For the first 5 or 6 years of my CrossFit career I was one of the masses that thought rest and sleep were never as important as hard work.
It may have helped that in my younger years I’m sure I recovered faster than I do now, but the volume of work I was doing was also much less then than it is now.
I would stay up late, get up early, never take rest days, party on the weekends and work 50-60 hours a week to top it all off.
It was only until late summer this last year that my eyes were opened to how important sufficient nutrition, supplementation, rest and sleep were to my success as an athlete.
Since this blog post is dedicated to rest & sleep, I’ll just touch on that advice next. However, stay tuned for nutrition and supplementation because I’ve got some programs in the works for our Cróga Community in those departments coming this summer hopefully.
Now, back to my story.
I had spent a couple months dedicating my training to getting stronger and although some lifts where I cleaned up my technique improved, the raw strength numbers on lifts like the deadlift, front squat, back squat, shoulder press, etc. hadn’t improved at all.
I wrote a note to my coach, Kyle, letting him know that I was a little disappointed in the recent results and asking what I needed to do be doing to make sure that the programming was achieving the results that we were targeting.
The response I got was very interesting, unexpected and really opened my eyes.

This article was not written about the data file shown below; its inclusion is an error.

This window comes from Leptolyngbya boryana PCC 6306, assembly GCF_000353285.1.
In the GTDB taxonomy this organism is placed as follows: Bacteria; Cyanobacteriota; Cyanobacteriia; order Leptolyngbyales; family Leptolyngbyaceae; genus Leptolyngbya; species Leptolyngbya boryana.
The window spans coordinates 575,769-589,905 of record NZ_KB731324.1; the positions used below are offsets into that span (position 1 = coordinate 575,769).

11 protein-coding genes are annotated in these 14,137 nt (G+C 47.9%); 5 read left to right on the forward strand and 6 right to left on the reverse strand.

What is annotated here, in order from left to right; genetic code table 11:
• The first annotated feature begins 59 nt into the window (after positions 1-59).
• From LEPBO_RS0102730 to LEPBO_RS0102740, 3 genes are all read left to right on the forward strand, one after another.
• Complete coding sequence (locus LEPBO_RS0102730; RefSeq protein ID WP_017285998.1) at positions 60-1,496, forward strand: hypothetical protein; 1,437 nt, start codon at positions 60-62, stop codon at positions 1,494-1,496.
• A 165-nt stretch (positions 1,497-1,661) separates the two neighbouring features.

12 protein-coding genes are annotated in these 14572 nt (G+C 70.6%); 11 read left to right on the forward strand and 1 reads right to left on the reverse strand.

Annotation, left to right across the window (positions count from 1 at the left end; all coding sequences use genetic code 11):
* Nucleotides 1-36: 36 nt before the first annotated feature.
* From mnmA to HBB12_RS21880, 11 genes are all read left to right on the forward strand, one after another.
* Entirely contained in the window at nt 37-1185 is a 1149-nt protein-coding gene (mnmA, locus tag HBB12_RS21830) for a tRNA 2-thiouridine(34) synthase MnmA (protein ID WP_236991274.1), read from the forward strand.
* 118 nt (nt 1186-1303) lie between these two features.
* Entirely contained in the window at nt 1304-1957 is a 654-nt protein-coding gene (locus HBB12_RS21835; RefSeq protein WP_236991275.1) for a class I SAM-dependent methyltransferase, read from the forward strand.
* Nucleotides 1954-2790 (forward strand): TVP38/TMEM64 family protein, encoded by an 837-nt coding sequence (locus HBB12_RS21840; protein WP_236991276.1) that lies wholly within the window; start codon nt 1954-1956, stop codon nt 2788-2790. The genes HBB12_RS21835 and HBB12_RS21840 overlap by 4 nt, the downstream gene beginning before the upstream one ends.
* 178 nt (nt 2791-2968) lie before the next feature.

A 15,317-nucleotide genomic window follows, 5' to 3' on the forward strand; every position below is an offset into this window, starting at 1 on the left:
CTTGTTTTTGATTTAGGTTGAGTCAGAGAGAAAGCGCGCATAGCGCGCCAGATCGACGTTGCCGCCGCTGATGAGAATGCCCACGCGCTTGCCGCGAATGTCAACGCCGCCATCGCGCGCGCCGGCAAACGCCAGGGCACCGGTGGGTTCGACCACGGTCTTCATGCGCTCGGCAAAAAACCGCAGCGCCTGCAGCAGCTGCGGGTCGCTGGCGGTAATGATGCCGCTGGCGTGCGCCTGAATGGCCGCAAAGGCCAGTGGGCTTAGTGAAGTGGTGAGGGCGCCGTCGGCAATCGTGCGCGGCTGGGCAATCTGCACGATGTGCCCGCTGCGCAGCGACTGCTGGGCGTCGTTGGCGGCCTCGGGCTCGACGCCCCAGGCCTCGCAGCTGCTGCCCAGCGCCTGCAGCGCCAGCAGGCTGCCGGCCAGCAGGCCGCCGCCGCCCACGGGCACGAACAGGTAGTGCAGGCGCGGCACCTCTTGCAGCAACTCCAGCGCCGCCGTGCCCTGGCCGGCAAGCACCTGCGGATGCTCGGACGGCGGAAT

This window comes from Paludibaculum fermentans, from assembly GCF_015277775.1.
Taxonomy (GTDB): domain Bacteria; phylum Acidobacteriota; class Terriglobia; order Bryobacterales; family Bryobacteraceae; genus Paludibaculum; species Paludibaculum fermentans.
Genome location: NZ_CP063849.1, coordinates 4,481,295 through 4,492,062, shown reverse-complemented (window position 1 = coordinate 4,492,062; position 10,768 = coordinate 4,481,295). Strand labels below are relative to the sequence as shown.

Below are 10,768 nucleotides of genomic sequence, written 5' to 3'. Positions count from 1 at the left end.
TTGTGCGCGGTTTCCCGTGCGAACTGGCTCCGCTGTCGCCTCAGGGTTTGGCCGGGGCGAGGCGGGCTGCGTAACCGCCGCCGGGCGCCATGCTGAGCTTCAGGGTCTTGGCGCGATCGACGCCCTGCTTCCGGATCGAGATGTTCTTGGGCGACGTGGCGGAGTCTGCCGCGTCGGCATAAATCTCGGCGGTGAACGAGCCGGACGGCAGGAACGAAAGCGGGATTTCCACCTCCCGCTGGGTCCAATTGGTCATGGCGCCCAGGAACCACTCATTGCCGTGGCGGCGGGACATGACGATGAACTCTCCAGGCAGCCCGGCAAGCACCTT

Kyle pointed out that I was only sleeping around 6 hours a night, sometimes 8 on the weekends if I was lucky.
His advice was that I should shoot for 7-9 hours each night and if I don’t get that many to find an hour to nap during the day. Without sufficient sleep, I was chronically under-recovered and under-performing.
I never really thought about it that way because I have always been a “I can sleep when I’m dead” and “just give me more coffee” type of person, but by being this way I was undermining all the hard work I was putting in.
He also mentioned that although I was getting 2 rest days a week (I would advise you all to do the same or at least take it easy and go at 80% effort a couple times a week), I was just sitting around and doing nothing (at least physically) on those days, so I wasn’t actually helping the recovery happen.
He suggested that I walk the dogs, ride my bike, go for a run, hike, meditate, go to yoga, mobilize for 30 minutes, etc. All these things would help me to recover physically and mentally so that the stress of the training volume would subside.
After our conversation I made a conscious effort to make these adjustments along with some nutrition & supplementation changes and everything began to skyrocket.
I began to feel much more rested and alert on a daily basis, even though I was only sleeping 1-2 more hours a night regularly.
I started to gain a ton of lean muscle mass, which led to significant improvements in all my lifts in a very short period of time. I PR’d my back squat, front squat, shoulder press, clean, jerk and snatch multiple times over a 6 month period.
And I felt like everything all started to really fall into place for me as an athlete, and the only thing I really changed didn’t even involve the gym.
So, where does that leave us and how does this relate to you?
Well, the answer is simple, if you ever feel like you’re doing a lot of work in the gym, but the results have begun to slow down, you may need to take a look at what you’re doing outside the box.
Are you sleeping 7-9 hours a night? Do you really need to watch another hour of TV or should you hit the hay at 10 pm?
Are you staying active even on your rest days or are you sitting at a desk and on a couch all day and eating like shit?
Are you finding ways to relieve stress or get your mind off life/work so that you can truly let your mind, body & soul recover?
Or, are you like I had to train myself not to be, under-recovered and under-performing?